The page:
California wildfires are burning down public utilities

California's public utilities' credit ratings are burning down after regulators determined that about 70 percent of the state is now rated at high or extreme wildfire risk.

California's Democrat-controlled Legislature has mastered the game of deviously nudging public utility regulators to raise fees and surcharges to pay for its progressive environmental initiatives rather than suffering the voter backlash from raising taxes.

California residents, due to abundant hydro resources and being the nation's third largest oil-producer, used to have some of America's lowest retail electricity rates.  But residents paid 18.32 cents per kilowatt-hour (/kWh) in 2018, about 47 percent more than the national average of 12.47 cents/kWh. Much of that staggering $14.8-billion-a-year extra cost was siphoned off through environmental mandates and crony spending.

The same is true for California retail gasoline prices that went from some of the lowest U.S. prices to currently the highest price in the nation for a gallon of regular at $3.88, versus a U.S. national average of just $2.77.  Of that $1.11 spread, only $0.41 a gallon was due to higher state fuel taxes.  About $0.70 a gallon, or $4.9 billion a year, was siphoned off through corporate environmental mandates and more crony spending.

The Democrats' money machine slowed down in January after California's "inverse condemnation" law, which holds public utilities and government agencies financially liable for property damage regardless of determining negligence, forced PG&E into bankruptcy with $45 billion in property damages due to trees falling on overhead power lines during high wind events causing sparking fires in 2017 and 2018.

But as a result of the PG&E bankruptcy, the California Public Utilities Commission that regulates the industry was forced recently to update its Fire Threat Map to now rate 45 percent of the state for "Stage 2 Elevated" wildfire risk and another 15 percent of the state for "Stage 3 Extreme" wildfire risk.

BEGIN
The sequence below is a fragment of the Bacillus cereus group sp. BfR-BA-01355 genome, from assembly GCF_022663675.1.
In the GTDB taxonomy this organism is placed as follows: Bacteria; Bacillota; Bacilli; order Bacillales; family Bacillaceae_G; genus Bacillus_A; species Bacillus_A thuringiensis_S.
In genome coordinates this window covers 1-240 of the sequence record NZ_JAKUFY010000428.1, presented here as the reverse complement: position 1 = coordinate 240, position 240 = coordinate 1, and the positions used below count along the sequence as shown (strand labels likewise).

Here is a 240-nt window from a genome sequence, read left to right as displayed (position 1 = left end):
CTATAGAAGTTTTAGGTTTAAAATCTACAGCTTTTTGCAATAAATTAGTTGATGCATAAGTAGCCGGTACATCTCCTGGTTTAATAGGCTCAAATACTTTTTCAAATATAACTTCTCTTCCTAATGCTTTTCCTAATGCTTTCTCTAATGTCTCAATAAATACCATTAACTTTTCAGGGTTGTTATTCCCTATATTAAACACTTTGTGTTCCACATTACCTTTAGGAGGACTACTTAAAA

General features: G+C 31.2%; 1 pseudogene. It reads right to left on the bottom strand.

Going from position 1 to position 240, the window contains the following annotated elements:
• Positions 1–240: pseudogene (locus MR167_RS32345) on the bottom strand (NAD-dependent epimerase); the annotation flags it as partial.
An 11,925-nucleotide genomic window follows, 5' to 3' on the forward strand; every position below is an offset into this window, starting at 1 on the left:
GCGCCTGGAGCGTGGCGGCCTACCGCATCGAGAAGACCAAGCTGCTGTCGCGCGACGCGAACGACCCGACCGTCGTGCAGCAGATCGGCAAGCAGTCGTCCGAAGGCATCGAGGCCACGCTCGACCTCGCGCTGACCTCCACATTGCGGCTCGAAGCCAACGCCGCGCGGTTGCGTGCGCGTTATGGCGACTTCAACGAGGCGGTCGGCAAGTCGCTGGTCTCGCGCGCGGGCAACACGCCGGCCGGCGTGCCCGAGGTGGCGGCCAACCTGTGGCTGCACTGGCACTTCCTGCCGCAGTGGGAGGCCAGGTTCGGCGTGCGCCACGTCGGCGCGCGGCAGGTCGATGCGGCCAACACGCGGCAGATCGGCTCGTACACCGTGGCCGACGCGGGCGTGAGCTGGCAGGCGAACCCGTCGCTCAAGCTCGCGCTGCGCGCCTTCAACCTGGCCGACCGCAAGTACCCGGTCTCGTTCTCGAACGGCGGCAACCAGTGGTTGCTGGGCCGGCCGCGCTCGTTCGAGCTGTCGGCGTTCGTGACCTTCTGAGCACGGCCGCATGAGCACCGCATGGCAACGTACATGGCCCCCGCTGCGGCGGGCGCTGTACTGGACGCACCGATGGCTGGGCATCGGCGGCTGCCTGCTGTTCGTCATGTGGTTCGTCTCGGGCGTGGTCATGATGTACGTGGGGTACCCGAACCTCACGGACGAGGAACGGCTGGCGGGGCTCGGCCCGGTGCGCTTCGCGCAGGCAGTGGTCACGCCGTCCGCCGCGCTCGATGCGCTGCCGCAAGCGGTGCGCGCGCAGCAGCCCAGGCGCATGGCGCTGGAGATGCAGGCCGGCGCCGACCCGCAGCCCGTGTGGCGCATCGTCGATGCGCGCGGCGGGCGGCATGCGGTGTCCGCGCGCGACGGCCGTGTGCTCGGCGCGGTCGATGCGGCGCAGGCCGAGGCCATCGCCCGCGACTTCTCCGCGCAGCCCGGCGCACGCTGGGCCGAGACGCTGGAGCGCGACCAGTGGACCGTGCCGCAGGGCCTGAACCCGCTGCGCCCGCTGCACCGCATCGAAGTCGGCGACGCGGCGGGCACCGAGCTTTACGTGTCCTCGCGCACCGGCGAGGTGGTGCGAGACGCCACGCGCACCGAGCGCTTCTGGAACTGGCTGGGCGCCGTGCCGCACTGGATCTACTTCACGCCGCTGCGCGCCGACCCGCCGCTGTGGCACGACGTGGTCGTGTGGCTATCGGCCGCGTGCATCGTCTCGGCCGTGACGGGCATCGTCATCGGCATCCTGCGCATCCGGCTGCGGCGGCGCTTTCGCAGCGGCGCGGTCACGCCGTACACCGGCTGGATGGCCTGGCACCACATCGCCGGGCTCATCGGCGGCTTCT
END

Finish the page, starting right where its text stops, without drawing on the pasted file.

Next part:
With only the California deserts and Central Valley agricultural areas now rated as "Stage 1 Non-Elevated" for wildfires, Moody's Investor Services has begun reviewing the first tranche of the 14 public utilities it rates in California.

Moody's had already cut its credit rating for PG&E, which serves 17 million California customers, to "D" for default in January.  But Moody's advised that the new PUC Threat Map assigns Stage 3 Extreme Fire risk to over 50 percent of PG&E's service areas, or about 25,000 square miles.

The only electric generator to be downgraded so far was Trinity Public Utilities, which plunged from "A2," for high quality and low credit risk; to "Baa1" for moderate credit risk and speculative investment grade.  Moody's also lowered the credit outlook for the Los Angeles Department of Water and Power, with $9.32 billion in debt; the much smaller Burbank Electric, with $145 million in debt; and Glendale Electric, with $81 million.

Moody's apparently has not finished reviewing the gigantic Southern California Edison, with $14.6 billion in debt.  Together with PG&E, the investor-owned utilities service about 28 million Californians.

Public utilities need to borrow billions of dollars each year to pay for infrastructure improvements and to finance the operations of their businesses.  Lower credit ratings by Moody's due to higher default risks associated with wildfire risks will push up borrowing costs for all California utilities. 

Both PG&E and Southern California Edison could bury all 30,000 miles of overhead power transmission lines to reduce wildfire risk.  But the cost to bury a new 69 kV is about $1.5 million per mile, versus about $285,000 per mile for an overhead transmission line.  Such an expense would require huge utility rate increases.

But with California Democrats already jacking up residential utility rates, the nonpartisan California Legislative Analyst Office warned that of the state's 13,996,299 housing units in 2015, about 816,000 had their gas and electric service disconnected for failure to make payment.  That was up from 547,000 in 2010 at the height of the Great Recession.  The LAO expressed concerns about the health and safety impacts on vulnerable populations from interruption or loss of utility services.